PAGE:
Weather forecasters on Sunday put the U.S. East Coast from New York City to Boston on a blizzard watch, warning of the potential for 12 to 18 inches of snow and wind blasts in some areas from Monday night into Wednesday.
New York City issued a snow alert for Monday night, preparing its fleet of snow plows, as some 50 million people up and down the Eastern Seaboard came under winter storm or blizzard watches.
Washington, which often bogs down with even low levels of snow, was expecting 5 inches in the city and twice that in outlying areas.
The storm raised the potential for dangerous travel and power outages with damaging wind gusts up to 50 mph possible across eastern Long Island and southeastern Connecticut, the National Weather Service said.
The likelihood of blowing snow and strong winds could lead to "whiteout" conditions with visibility as poor as a quarter mile, the service said. Sub-freezing temperatures were forecast in the upper 20s Fahrenheit.
New York state Governor Andrew Cuomo announced preparations for the so-called Nor'easter storm, activating the state Emergency Operations Center as of Monday night while also directing state agencies to be on heightened alert.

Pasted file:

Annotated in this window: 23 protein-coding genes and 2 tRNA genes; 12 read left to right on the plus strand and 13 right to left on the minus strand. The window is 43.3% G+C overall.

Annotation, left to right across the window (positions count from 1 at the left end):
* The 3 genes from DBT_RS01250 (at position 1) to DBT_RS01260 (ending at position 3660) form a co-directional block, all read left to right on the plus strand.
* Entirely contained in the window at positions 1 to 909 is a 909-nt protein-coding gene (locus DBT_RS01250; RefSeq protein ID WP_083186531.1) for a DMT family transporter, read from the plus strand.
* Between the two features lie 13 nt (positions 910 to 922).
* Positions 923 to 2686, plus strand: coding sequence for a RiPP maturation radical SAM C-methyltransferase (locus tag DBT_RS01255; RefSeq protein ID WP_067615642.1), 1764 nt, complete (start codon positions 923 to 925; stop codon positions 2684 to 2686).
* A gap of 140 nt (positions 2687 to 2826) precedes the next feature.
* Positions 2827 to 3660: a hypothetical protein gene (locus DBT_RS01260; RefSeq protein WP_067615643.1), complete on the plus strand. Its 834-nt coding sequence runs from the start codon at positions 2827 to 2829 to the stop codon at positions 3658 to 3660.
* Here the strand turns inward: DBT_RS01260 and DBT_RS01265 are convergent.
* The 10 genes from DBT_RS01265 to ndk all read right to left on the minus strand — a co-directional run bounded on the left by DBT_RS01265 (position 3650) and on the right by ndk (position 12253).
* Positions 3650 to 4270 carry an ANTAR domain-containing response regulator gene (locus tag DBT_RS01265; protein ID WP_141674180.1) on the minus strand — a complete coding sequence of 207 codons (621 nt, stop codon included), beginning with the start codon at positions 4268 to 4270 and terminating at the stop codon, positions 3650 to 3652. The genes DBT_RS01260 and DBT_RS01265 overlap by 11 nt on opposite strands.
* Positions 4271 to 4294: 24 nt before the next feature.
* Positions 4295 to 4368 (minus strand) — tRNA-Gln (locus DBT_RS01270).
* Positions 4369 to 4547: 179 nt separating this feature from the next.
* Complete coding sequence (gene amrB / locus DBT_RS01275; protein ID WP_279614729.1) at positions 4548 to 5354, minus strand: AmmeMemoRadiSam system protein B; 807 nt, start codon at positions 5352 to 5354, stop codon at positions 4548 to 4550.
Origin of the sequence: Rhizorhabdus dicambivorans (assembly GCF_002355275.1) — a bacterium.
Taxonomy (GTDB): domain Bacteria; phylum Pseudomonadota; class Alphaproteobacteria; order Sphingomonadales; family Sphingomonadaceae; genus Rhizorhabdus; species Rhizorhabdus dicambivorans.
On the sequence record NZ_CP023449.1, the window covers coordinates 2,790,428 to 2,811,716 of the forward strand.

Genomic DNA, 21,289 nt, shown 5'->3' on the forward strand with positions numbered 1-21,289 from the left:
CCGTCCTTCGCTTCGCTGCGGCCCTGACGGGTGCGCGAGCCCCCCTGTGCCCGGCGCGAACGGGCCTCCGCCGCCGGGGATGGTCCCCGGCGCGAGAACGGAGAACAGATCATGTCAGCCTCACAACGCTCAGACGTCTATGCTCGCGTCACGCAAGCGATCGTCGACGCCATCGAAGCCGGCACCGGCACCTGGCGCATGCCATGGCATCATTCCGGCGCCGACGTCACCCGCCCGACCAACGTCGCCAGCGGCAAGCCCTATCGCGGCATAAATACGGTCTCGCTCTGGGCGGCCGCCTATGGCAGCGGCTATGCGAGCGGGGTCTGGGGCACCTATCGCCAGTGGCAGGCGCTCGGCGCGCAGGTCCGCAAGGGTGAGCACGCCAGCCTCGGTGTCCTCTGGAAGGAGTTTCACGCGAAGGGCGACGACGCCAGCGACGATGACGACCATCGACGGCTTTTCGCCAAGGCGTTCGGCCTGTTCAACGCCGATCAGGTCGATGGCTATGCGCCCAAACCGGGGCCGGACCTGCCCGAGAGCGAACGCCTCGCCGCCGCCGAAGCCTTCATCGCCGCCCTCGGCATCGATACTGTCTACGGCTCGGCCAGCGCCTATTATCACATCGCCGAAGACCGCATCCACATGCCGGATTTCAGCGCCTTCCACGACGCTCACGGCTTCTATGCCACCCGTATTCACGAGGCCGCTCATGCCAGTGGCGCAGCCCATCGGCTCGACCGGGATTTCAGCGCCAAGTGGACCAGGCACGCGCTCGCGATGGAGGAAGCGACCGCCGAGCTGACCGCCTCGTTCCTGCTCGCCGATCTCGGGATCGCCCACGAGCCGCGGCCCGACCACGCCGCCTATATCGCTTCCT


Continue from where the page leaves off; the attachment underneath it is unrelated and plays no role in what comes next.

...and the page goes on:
"I encourage all New Yorkers in affected regions to plan ahead, and avoid any unnecessary travel as the storm progresses," Cuomo said in a statement, adding that commuters should expect road closures, delays and cancellations.
The Port Authority of New York and New Jersey was installing hundreds of pieces of snow equipment at the three New York area airports, including snow melters that can liquefy up to 500 tons of snow per hours and plows that can clear snow at 40 mph, Cuomo's office said.
Thousands of tons of salt and sand were prepared for airport roads, parking lots, bridges and tunnels.
The threat of heavy snow comes toward the end of an unusually mild winter along much of the East Coast, with below-normal snowfalls in some areas, including New York City and Washington. It was the warmest February on record in nearly the entire area, according to the Northeast Regional Climate Center.
Last week in New York, temperatures hovered near 70 degrees Fahrenheit, according to Accuweather.com, and hit 60 degrees or higher on six days in February.Try Newsweek: Subscription offers